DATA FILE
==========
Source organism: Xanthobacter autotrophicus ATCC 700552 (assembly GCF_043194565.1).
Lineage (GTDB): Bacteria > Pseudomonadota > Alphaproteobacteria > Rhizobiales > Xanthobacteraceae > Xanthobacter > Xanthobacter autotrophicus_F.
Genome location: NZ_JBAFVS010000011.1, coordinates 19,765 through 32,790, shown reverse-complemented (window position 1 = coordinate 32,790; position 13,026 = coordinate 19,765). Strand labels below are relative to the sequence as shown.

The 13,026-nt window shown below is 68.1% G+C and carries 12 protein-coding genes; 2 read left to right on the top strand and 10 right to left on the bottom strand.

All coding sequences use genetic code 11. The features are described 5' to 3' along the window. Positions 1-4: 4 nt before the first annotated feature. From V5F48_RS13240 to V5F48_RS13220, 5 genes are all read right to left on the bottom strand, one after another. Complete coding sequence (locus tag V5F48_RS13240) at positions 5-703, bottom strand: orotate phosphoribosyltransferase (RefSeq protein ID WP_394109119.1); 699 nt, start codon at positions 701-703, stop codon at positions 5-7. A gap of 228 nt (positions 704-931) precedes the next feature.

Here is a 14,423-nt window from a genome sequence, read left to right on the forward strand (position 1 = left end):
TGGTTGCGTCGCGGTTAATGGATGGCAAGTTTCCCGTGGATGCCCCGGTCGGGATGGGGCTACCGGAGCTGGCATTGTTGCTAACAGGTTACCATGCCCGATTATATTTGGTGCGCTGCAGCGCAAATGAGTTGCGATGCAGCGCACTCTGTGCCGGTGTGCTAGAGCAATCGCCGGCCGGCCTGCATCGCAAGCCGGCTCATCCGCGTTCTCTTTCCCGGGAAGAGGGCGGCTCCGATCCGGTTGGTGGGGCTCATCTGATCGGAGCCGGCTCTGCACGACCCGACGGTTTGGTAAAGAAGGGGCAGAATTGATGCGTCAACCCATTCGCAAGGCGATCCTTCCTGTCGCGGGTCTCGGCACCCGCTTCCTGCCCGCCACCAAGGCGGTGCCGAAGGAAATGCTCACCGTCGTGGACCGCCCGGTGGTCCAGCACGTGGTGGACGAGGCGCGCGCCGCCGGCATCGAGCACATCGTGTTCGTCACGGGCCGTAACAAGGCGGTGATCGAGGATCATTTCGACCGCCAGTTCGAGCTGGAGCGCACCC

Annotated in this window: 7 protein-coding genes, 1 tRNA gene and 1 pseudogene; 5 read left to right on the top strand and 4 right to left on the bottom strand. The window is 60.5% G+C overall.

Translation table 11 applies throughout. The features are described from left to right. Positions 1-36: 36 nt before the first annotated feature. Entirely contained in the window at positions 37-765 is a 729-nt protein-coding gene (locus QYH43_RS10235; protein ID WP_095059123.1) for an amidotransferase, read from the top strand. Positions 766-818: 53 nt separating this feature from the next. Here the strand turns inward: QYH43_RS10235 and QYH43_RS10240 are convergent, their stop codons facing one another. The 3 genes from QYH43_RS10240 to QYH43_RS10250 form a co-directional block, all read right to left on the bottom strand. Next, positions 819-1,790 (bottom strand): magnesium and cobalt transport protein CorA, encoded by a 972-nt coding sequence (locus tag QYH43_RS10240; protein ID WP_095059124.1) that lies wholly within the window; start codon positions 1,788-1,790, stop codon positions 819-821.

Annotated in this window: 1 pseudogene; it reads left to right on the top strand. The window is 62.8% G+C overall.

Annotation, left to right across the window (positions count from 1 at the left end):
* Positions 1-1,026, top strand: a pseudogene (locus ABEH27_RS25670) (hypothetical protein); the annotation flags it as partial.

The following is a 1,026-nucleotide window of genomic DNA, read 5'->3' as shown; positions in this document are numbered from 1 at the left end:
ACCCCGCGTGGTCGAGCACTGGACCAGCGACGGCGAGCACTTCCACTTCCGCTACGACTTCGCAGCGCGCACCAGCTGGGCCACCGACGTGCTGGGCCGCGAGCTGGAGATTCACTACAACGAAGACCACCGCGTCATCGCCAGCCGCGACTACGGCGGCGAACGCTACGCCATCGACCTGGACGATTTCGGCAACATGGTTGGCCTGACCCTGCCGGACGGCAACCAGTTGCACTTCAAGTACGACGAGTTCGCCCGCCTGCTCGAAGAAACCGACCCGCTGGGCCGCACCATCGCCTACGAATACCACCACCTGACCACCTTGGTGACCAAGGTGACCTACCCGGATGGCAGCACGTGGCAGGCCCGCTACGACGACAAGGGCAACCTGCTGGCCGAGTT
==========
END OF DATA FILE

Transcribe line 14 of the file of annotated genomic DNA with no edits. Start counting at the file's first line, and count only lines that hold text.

ACCCCGCGTGGTCGAGCACTGGACCAGCGACGGCGAGCACTTCCACTTCCGCTACGACTTCGCAGCGCGCACCAGCTGGGCCACCGACGTGCTGGGCCGCGAGCTGGAGATTCACTACAACGAAGACCACCGCGTCATCGCCAGCCGCGACTACGGCGGCGAACGCTACGCCATCGACCTGGACGATTTCGGCAACATGGTTGGCCTGACCCTGCCGGACGGCAACCAGTTGCACTTCAAGTACGACGAGTTCGCCCGCCTGCTCGAAGAAACCGACCCGCTGGGCCGCACCATCGCCTACGAATACCACCACCTGACCACCTTGGTGACCAAGGTGACCTACCCGGATGGCAGCACGTGGCAGGCCCGCTACGACGACAAGGGCAACCTGCTGGCCGAGTT